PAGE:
This Vaccination Rollout Is Going Exactly as Terribly as You Knew It Would
Black folks don’t trust the system because this is what it looks like when it works
As far as the effort to vaccinate my Black ass goes, I don’t require much in the way of convincing. Whatever gets me back to some semblance of normal life — which in my case would be the ability to rap Cardi B’s “Up” out loud at a bar, party, or Walmart parking lot in the South maskless without fear of death — I’m down. But based on my text messages, conversations with select kinfolk, and surveying social media, others in my demo are going to need a wee bit more convincing.
In a New York Times op-ed released on Sunday, more than 60 Black members of the National Academy of Medicine pleaded with Black people to get vaccinated for Covid-19. “We feel compelled to make the case that all Black Americans should … protect themselves from a pandemic that has disproportionately killed them at a rate 1.5 times as high as white Americans … a rate that is most likely very conservative,” wrote Thomas A. LaVeist, PhD and Georges C. Benjamin, MD.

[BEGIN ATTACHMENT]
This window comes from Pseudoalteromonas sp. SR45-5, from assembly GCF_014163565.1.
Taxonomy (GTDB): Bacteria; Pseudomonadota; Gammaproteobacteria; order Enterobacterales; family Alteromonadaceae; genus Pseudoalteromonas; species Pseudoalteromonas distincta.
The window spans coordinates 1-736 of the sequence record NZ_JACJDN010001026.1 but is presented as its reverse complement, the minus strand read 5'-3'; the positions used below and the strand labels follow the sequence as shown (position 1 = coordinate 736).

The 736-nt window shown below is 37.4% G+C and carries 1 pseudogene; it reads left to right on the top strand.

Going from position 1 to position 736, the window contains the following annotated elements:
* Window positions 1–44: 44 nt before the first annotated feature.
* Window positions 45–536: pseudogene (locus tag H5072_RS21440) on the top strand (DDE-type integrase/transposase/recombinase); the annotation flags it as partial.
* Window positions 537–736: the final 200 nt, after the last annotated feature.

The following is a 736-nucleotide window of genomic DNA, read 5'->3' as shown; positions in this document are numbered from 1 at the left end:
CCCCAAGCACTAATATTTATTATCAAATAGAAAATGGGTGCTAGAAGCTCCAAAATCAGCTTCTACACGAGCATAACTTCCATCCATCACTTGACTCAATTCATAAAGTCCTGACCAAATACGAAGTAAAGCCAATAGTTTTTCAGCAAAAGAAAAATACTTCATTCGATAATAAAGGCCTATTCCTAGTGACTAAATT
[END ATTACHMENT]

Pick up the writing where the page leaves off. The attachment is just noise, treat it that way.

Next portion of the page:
Their concern stems from the fear that disinformation about the coronavirus and vaccines have only worsened the “absolutely warranted distrust of health institutions in Black communities.” Of particular concern to the authors was a recent survey by the Kaiser Family Foundation that found that 43% of Black Americans were taking a “wait and see” approach to vaccination.
I understand the rush to get as many Black folks in the vaccine line as possible, but many of us have no idea what line to put our loved ones in.
The thing is, that’s in keeping with a December survey in which some 62% of Black Americans said they will probably or definitely get vaccinated against Covid-19. Whatever skepticism is out there, you can’t reduce it to racial lines: On the same day the Times op-ed was released, a new Axios/Ipsos poll found that 63% of U.S. adults say they have had or are likely to get the Covid-19 vaccine once…